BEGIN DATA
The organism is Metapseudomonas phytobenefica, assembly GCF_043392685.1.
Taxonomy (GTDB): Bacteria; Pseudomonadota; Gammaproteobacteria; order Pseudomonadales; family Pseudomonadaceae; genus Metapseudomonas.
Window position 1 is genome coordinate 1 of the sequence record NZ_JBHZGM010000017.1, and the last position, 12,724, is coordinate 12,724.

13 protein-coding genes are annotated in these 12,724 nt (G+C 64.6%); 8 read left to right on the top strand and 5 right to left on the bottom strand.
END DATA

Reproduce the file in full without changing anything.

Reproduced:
The organism is Metapseudomonas phytobenefica, assembly GCF_043392685.1.
Taxonomy (GTDB): Bacteria; Pseudomonadota; Gammaproteobacteria; order Pseudomonadales; family Pseudomonadaceae; genus Metapseudomonas.
Window position 1 is genome coordinate 1 of the sequence record NZ_JBHZGM010000017.1, and the last position, 12,724, is coordinate 12,724.

13 protein-coding genes are annotated in these 12,724 nt (G+C 64.6%); 8 read left to right on the top strand and 5 right to left on the bottom strand.